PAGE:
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Canadian By Choice
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Discussion Starter · #1 ·
This just in from CNN.com and according to the Associated Press:

"The latest Associated Press-Ipsos poll found that nearly a quarter of Republicans are unwilling to back top-tier hopefuls Rudy Giuliani, Fred Thompson, John McCain or Mitt Romney, and no one candidate has emerged as the clear front-runner among Christian evangelicals. Such dissatisfaction underscores the volatility of the 2008 GOP nomination fight."

This is going to be an interesting primary season. We shall see.
 

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This just in from CNN.com and according to the Associated Press:

"The latest Associated Press-Ipsos poll found that nearly a quarter of Republicans are unwilling to back top-tier hopefuls Rudy Giuliani, Fred Thompson, John McCain or Mitt Romney, and no one candidate has emerged as the clear front-runner among Christian evangelicals. Such dissatisfaction underscores the volatility of the 2008 GOP nomination fight."

This is going to be an interesting primary season. We shall see.
Saying it doesn't mean it's true.
 

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Canadian By Choice
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Discussion Starter · #3 ·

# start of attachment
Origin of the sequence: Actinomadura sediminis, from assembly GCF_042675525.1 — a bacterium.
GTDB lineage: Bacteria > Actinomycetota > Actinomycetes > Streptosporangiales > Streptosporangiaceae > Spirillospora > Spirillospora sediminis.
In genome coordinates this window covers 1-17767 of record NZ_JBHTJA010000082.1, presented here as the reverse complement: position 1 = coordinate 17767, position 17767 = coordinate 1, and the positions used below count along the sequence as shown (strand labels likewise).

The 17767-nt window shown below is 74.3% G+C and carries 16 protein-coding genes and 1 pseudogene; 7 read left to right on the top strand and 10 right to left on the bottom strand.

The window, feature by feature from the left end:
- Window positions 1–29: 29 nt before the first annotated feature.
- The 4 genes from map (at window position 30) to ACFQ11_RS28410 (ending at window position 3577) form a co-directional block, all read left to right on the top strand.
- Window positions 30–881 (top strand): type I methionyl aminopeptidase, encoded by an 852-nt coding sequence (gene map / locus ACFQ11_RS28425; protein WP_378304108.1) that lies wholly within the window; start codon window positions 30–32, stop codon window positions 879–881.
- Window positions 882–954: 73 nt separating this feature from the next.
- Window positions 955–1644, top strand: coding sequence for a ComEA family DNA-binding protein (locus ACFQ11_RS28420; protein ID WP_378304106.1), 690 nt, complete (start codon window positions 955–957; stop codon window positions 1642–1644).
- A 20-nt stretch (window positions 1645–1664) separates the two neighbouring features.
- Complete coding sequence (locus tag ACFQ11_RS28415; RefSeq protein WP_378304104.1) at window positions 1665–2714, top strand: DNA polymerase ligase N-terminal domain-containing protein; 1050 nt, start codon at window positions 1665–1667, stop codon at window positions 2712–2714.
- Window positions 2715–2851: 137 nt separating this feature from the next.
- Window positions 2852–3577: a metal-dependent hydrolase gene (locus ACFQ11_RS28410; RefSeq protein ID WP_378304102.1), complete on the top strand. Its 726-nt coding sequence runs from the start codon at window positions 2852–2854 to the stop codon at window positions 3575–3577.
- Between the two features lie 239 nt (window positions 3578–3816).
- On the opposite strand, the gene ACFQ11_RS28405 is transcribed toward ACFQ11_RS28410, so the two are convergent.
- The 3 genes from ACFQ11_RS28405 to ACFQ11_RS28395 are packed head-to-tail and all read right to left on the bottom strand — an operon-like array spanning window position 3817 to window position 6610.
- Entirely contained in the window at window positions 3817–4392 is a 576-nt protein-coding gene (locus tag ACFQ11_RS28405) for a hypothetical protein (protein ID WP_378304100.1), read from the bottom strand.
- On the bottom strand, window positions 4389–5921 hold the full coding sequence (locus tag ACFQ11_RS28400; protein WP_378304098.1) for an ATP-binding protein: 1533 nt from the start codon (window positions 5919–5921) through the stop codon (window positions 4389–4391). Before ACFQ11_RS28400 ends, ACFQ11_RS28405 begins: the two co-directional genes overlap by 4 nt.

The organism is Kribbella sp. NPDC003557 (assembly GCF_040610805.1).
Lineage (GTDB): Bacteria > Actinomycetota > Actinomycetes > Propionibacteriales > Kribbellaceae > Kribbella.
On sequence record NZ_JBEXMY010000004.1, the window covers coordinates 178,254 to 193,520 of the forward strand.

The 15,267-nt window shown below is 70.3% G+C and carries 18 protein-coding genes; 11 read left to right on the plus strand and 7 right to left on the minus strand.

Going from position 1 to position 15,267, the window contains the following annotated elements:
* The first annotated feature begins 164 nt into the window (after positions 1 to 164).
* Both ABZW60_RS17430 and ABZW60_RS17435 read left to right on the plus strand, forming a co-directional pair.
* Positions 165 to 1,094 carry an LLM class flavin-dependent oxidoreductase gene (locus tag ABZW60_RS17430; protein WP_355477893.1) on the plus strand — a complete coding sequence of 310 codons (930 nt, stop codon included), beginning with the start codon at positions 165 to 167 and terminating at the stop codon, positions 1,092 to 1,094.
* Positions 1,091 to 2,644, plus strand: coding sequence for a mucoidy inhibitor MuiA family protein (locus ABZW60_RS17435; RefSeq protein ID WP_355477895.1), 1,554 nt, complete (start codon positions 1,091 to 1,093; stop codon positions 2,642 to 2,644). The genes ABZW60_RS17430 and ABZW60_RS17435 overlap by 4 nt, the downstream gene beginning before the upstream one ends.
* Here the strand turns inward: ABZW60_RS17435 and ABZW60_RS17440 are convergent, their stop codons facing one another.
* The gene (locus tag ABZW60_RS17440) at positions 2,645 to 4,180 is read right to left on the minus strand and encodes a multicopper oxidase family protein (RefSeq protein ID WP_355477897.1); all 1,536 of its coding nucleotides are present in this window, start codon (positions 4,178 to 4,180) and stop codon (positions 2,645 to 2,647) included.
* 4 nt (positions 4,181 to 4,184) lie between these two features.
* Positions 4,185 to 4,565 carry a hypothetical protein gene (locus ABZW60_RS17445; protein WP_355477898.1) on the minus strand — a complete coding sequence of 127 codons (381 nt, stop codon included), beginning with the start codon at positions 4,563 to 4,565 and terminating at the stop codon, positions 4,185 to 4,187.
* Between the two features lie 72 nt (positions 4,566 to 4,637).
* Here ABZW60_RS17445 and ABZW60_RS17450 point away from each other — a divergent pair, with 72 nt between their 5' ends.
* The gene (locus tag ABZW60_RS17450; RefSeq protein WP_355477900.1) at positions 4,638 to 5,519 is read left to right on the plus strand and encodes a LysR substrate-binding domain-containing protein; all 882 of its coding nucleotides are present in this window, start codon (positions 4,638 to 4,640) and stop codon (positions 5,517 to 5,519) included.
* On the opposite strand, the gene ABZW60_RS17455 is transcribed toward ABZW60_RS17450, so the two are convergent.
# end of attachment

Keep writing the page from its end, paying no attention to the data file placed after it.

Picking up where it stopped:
HowEver, while there is no clear front-runner, there is still an open primary in most states that have all of the candidates running in that state's primary. It is when there is a clear front-runner, and all others are not even close to a convention nomination, that it becomes boring. This way, the Republican National Convention might actually be worth watching. We shall see.

I am also sticking by my prediction, made well over a year ago, that if the Republicans nominate someone that is more of a centrist-moderate, the Conservative Religious Right will nominate a third-party candidate who shall run on a Christian Values platform. Again, we shall see.
 

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I am also sticking by my prediction, made well over a year ago, that if the Republicans nominate someone that is more of a centrist-moderate, the Conservative Religious Right will nominate a third-party candidate who shall run on a Christian Values platform. Again, we shall see.